Despite nearly 20 years on its stages, Broadway still hasn’t seen all sides of the ever-cunning O’Hara. As fading actor Lilli Vanessi, our favorite ingénue-turned-consummate leading lady unleashes a newfound ferocity, proving the Tony winner still has lots more surprises up her sleeve.
FEATURED ACTOR IN A MUSICAL
André De Shields, “Hadestown”
Through its heart-bending love stories and allegorical tests, “Hadestown” is anchored by the legendary De Shields’ all-knowing narrator, Hermes. It’s his septuagenarian warmth and the delicate care he gives his storytelling that ensures every audience is ushered safely through the underground and then back above it.
Andy Grotelueschen, “Tootsie”
A character actor with deft comedic timing, in “Tootsie,” Grotelueschen provides a prime example of how to steal a scene with restraint rather than razzle-dazzle. His Jeff, a schlubby roommate and aspiring playwright, cracks us up most after a brilliantly well-timed pause.
Patrick Page, “Hadestown”
They say the devil you know is better than the one you don’t—unless that devil is Hades, lord of the underworld himself. Yet Page (and his thunderous baritone) never skews overtly villainous; instead, he takes one of the season’s most challenging roles and turns it into one of the most affecting.
Jeremy Pope, “Ain’t Too Proud—The Life and Times of the Temptations”
This year’s only twice-nominated actor, Pope’s domination of the spring Broadway season is the kind of star turn we love to see. Eddie Kendricks’ falsetto is so legendary it seems impossible an actor could replicate it onstage, let alone sustain it through almost every Temptations song eight times a week. Pope more than rises to the occasion.
Ephraim Sykes, “Ain’t Too Proud—The Life and Times of the Temptations”
You get the feeling that after any moment in Sykes’ performance as David Ruffin, the stage under his feet would be hot to the touch. His full-bodied, full-voiced commitment to a music legend known for his wild stage shenanigans must be seen to be believed.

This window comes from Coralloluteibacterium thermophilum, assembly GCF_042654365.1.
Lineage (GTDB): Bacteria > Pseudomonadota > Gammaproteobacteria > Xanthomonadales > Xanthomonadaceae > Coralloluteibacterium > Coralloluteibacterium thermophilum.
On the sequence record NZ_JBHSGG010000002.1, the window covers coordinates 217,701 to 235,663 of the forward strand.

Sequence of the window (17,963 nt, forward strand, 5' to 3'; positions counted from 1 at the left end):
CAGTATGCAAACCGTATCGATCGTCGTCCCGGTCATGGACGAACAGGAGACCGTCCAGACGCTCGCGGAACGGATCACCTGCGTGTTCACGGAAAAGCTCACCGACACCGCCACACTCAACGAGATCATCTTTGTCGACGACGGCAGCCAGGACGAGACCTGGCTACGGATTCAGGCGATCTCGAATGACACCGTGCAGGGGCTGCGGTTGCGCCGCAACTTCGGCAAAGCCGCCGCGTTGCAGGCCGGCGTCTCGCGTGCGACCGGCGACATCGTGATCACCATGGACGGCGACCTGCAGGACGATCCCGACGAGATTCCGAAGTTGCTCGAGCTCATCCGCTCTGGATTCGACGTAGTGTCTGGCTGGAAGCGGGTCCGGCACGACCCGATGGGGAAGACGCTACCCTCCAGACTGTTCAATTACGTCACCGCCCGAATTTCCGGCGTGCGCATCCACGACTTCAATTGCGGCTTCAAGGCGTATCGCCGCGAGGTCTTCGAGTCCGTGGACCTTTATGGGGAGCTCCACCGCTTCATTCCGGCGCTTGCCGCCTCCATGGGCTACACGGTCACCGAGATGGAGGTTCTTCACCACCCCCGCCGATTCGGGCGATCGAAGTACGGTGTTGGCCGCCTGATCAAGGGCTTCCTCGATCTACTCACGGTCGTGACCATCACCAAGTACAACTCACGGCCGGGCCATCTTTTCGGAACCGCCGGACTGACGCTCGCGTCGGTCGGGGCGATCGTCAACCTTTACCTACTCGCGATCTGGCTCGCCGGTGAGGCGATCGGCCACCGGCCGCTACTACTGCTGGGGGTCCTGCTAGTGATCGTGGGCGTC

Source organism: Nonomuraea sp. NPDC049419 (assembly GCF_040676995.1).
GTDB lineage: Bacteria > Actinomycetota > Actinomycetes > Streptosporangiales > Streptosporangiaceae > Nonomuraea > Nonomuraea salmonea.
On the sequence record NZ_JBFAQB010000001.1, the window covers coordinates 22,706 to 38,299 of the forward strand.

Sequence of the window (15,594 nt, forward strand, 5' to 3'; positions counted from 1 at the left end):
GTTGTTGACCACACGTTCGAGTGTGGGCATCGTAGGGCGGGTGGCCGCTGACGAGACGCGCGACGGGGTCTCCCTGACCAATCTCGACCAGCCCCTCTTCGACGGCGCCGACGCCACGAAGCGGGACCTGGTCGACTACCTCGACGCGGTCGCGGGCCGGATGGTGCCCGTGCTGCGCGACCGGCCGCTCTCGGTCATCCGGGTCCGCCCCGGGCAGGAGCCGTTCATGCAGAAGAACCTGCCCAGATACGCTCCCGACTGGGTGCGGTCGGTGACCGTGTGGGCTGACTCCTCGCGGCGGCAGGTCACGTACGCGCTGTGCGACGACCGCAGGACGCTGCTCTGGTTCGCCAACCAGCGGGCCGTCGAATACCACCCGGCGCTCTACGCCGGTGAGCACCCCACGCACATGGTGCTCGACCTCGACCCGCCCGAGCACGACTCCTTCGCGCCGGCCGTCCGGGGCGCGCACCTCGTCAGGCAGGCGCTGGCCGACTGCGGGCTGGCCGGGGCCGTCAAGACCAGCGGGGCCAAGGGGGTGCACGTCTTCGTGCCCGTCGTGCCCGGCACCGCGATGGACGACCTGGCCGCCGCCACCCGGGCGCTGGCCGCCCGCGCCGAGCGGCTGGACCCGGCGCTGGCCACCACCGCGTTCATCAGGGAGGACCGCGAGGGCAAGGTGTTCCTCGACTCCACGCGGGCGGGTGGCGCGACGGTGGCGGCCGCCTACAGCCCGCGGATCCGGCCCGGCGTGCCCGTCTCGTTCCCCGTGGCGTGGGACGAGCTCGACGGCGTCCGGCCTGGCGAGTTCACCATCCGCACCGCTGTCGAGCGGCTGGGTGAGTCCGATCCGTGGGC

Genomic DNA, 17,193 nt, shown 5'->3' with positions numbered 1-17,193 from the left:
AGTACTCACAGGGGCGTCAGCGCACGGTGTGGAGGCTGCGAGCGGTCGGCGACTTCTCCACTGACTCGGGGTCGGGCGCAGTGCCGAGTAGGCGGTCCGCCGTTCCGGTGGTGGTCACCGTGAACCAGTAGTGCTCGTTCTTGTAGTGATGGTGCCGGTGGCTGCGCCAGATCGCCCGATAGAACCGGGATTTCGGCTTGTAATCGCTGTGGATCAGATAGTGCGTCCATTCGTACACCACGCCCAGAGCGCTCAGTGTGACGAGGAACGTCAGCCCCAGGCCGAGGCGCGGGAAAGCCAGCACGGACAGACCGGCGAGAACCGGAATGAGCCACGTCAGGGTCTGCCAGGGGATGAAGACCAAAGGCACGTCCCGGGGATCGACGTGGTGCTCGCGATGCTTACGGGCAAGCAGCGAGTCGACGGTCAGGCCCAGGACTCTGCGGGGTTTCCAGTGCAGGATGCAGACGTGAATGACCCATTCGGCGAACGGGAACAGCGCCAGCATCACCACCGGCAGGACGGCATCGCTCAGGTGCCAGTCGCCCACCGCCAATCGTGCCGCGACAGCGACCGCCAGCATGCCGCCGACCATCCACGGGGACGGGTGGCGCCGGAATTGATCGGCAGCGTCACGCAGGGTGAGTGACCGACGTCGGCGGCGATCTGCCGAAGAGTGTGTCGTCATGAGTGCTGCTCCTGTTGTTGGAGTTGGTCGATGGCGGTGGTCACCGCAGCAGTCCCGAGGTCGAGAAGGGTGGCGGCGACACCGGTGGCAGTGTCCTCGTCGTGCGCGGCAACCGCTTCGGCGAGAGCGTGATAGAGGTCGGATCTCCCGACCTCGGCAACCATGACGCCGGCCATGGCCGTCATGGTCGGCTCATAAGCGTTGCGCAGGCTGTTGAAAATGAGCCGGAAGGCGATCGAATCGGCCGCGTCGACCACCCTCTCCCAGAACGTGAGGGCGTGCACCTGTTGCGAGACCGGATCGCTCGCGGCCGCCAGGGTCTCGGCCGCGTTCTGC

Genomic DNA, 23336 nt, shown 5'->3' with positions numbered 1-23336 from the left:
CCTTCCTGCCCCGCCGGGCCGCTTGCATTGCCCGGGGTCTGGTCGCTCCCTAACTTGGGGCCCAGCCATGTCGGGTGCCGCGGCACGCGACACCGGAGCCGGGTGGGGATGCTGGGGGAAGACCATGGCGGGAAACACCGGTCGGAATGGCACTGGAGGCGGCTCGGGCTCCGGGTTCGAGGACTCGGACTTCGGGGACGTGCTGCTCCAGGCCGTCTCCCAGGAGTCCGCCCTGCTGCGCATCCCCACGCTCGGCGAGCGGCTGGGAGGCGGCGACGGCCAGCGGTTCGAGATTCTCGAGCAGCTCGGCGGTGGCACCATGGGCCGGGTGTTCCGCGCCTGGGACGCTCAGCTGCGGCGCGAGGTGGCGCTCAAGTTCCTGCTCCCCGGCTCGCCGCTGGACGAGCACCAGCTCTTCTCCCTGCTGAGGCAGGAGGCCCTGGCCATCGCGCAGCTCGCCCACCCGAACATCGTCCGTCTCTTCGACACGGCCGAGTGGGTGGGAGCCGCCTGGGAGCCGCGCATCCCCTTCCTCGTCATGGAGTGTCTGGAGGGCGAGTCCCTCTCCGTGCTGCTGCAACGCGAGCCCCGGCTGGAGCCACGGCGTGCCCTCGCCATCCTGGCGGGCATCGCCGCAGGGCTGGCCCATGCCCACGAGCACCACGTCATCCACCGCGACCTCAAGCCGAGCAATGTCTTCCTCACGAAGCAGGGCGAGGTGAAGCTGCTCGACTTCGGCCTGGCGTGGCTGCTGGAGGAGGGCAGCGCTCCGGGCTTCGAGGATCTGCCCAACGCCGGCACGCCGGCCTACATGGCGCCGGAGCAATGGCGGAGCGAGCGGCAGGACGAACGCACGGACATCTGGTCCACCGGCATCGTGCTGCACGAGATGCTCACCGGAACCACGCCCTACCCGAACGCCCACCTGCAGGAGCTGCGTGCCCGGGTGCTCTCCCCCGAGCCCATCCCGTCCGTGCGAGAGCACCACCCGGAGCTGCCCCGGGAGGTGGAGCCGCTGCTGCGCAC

FEATURED ACTRESS IN A MUSICAL
Lilli Cooper, “Tootsie”
Cooper’s turn as actor Julie Nichols is terrific musical theater acting: Yes, her voice matches the material and sounds spectacular, but hers feels more like a straight play performance, equal parts relatable and effortlessly natural. It’s the kind of performance that hints at bigger and meatier roles to come.
Amber Gray, “Hadestown”
No performance like Gray’s has ever appeared on Broadway before. Her Persephone, the at once ageless and ancient, blazing goddess of the underworld, yields some of the most sensitive work of this or any other recent season. Audiences should be thanking both heaven and hell to bear witness to it.
Sarah Stiles, “Tootsie”
David Yazbek’s music and lyrics reach dizzying new heights of hilarity—and speed—in this movie-to-musical adaptation, especially with Stiles’ Sandy Lester. A frantic, frustrated bundle of nerves, she enters and exits scenes in a whirlwind, giving voice to every out-of-work actor who’s ever yearned for some dignity.
Ali Stroker, “Oklahoma!”
A few years ago, Stroker made history as the first actor in a wheelchair to appear on a Broadway stage. Now, she’s the first such actor to earn a Tony nomination. Underneath her Ado Annie’s twangy vocals and lustful joie de vivre, there’s the slightest edge—the possibility that all is not well in this particular Old West.
Mary Testa, “Oklahoma!”
Testa’s command of the stage becomes a double-edged weapon in this revamped but not revised take on “Oklahoma!” Her Aunt Eller’s humor is irresistibly deadpan early in the show, a tone that warps into an enforcement of the status quo that may leave her audience feeling betrayed.
Dreaming of Tony gold of your own? Check out Backstage’s Broadway audition listings!